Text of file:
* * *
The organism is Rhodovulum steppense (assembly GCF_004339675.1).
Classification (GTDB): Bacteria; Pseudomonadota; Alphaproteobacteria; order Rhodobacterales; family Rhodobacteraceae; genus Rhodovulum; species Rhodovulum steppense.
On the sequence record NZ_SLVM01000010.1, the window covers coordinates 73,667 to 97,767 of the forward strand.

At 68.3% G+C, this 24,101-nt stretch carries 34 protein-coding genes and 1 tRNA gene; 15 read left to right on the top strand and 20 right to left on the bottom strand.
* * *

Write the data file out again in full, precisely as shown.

The organism is Rhodovulum steppense (assembly GCF_004339675.1).
Classification (GTDB): Bacteria; Pseudomonadota; Alphaproteobacteria; order Rhodobacterales; family Rhodobacteraceae; genus Rhodovulum; species Rhodovulum steppense.
On the sequence record NZ_SLVM01000010.1, the window covers coordinates 73,667 to 97,767 of the forward strand.

At 68.3% G+C, this 24,101-nt stretch carries 34 protein-coding genes and 1 tRNA gene; 15 read left to right on the top strand and 20 right to left on the bottom strand.